At first blush, “20th Century Women” may seem rather grandiose for a movie title, a bit pompous perhaps, presumptuous even. Especially for a very personal, autobiographical indie kind of film. After all, this is writer-director Mike Mills’ cinematic attempt to explain, or at least better understand, his own complicated mother.
And yet, by movie’s end, that title seems surprisingly apt. For all its quirky and offbeat specificity, “20th Century Women” is sneakily ambitious too. Its subject may be Mills’ mother, but its topic really might be 20th Century women.
Annette Bening is certain to earn an Oscar nomination for her brilliant performance as Dorothea, a slightly unconventional single mom who’s doing her best to raise her teenage son, Jamie. The movie is set in Santa Barbara in 1979, when she’s 55 and he’s 15.
“Do you think you’re happy?”
Dorothea and Jamie often have unusually adult conversations. They’re sometimes awkward, sometimes profound, and almost always revealing.
“Men always feel like they have to fix things for women, but they’re not doing anything. Just be there. Sometimes it’s hard for all of you.”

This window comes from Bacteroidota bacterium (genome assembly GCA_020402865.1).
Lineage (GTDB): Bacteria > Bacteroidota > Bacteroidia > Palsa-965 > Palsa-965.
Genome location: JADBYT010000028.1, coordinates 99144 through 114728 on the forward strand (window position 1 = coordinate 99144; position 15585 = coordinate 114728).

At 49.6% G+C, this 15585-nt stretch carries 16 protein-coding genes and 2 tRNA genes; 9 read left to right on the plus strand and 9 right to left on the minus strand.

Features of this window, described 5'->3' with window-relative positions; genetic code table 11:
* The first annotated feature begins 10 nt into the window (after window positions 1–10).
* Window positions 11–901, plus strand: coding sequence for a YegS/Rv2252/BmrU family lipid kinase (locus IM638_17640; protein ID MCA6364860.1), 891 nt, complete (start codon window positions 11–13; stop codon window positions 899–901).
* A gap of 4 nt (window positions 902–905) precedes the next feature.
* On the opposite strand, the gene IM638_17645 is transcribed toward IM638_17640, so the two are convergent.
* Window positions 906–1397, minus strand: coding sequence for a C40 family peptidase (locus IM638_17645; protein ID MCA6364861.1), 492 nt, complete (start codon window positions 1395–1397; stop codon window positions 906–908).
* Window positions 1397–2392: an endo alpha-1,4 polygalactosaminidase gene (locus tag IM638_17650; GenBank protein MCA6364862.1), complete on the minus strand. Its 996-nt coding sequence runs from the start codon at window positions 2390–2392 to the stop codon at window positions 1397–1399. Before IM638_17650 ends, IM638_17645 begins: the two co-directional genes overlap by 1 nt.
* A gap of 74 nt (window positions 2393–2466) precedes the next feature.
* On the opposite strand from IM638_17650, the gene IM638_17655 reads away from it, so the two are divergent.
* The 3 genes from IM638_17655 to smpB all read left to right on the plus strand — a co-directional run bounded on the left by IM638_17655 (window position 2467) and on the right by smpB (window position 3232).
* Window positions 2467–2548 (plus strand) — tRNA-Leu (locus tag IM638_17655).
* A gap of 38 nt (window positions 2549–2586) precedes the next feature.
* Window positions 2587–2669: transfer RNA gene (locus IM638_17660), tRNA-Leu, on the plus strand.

“I’m not all men. I’m just me.”
“Well, yes and no.”
Being an older and single mom, Dorothea frets that she may not be a good enough parent to her growing son.
“I know you less every day,” she tells him. So she enlists a couple of other women to help her raise him. Abbie is a 30-year-old punk photographer who’s recovering from cancer and Julie is a 17-year-old platonic friend of Jamie’s.
“You get to see him out in the world, as a person. I never will.”
Between the three of them, Jamie gets a very well-rounded, if also contradictory, immersion into life from a female perspective.
And refreshingly, each of the women is fully enough realized to seem like real people, rather than mouthpieces for particular causes or points of view.
This movie is a smart, funny, and incisive look at the way we were at a particular time in American history – Jimmy Carter’s Crisis of Confidence speech is even spotlighted – that seems both distant from and relevant to the present 21st century day.